ISLAMABAD/LAHORE: The extraordinary hike in fuel prices by Rs41 per litre during the last two fortnight reviews will exert significant upward pressure on inflation and take it as high as 30% to 32% in September 2023, against the 27.4% recorded last month.
The Consumer Price Index (CPI), in September 2023, is expected to rise between 3% to 5%, mainly due to two factors: an extraordinary increase in petroleum products prices and the influence of a lower base effect.
The rising global oil prices, driven by supply cuts from Russia and Saudi Arabia, as well as increased demand from China following an economic stimulus package, may contribute to a further increase in CPI-based inflation in the upcoming months if Brent Crude prices continue to mount.
In background discussions, top official sources said that the caretakers in the last month had hiked the petrol price three times to the tune of Rs58.4 per liter; on August 16 they jacked up the petrol price by Rs17.50 per liter, on September 1 by Rs14.91, and on September 16 by Rs26.02 per liter.
On account of the lower base, the official data shows that in last year September 2022, there was the lowest monthly inflation of 23.2%. The CPI Index fell by 1.15% by August 21, which is the lowest. This is mainly because of a 65.3% fall in electricity prices from August 21 to September 22.
The Pakistan Bureau of Statistics (PBS) has incorporated a flawed methodology to incorporate electricity tariffs for gauging CPI-based inflation on account of base tariff and fuel price adjustments.
When there was much hue and cry over inflated electricity bills last month, the PBS data showed that the electricity prices had reduced.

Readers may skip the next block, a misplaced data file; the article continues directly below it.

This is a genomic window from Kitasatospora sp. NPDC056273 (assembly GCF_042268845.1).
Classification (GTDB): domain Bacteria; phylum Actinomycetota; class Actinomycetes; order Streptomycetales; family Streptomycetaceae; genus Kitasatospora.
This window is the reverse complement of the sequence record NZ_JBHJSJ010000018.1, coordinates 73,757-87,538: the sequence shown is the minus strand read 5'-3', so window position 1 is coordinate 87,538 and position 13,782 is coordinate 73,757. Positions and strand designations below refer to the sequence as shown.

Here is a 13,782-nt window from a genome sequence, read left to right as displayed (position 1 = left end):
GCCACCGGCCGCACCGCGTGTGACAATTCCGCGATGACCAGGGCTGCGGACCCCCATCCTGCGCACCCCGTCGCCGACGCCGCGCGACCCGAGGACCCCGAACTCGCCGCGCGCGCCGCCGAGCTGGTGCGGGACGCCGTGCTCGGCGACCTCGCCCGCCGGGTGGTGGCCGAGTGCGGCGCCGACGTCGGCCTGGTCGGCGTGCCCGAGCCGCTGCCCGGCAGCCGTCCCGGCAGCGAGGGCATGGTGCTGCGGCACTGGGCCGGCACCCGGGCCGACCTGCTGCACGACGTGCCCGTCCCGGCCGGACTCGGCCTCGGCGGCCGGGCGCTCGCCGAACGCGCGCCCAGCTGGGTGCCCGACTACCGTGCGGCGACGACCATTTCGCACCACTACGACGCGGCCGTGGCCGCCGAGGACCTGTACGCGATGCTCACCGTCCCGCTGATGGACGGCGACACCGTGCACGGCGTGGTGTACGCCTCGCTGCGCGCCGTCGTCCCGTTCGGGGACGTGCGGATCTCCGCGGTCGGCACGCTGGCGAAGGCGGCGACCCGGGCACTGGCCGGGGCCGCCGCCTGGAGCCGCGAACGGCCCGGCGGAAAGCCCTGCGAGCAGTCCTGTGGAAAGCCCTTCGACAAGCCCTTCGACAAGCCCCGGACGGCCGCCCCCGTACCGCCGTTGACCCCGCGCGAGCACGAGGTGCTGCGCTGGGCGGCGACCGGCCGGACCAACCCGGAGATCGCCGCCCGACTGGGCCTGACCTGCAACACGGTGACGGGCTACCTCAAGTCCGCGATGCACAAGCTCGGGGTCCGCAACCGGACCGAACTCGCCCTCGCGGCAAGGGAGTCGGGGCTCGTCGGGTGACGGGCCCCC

Petroleum prices possessed a weightage of almost 4.6% in the CPI-based index; however, its multiplier effect in the shape of transportation fares will hike inflation in months ahead because the transportation authorities will hike fares. So, the CPI-based data might surge in fares by next month.
Former finance ministry adviser Dr Khaqan Najeeb, when contacted by The News, said there are many factors that affect inflation in Pakistan. They include aggregate demand of goods and services outpacing supply.
The increase in prices of commodities globally has a more pronounced effect in Pakistan, which is heavily dependent on imports like petroleum products, edible oil, machinery, food, vehicles, mobiles and industrial raw materials, he said.
In Pakistan, imports account for more than 25% of GDP. An uptick in administered energy prices, including petroleum prices, and the impact of a weakening rupee and imposition of nearly Rs60 Petroleum Development Levy (PDL), have pushed inflation higher.
In Pakistan, weak productivity levels and supply-side disruptions due to floods have also had an effect in pushing inflation higher.
He explained growth in money supply is also a key determinant of long-term inflation in Pakistan. Continued high fiscal deficits near 8% over the last three years, pushing higher government borrowings, have also played a significant role in the increased inflationary trend.
Managing inflation beyond monetary tightening is a key challenge for the government to give relief to the people.
In this regard, it is important to do vigilant supply-side monitoring of key food items to bring down food inflation.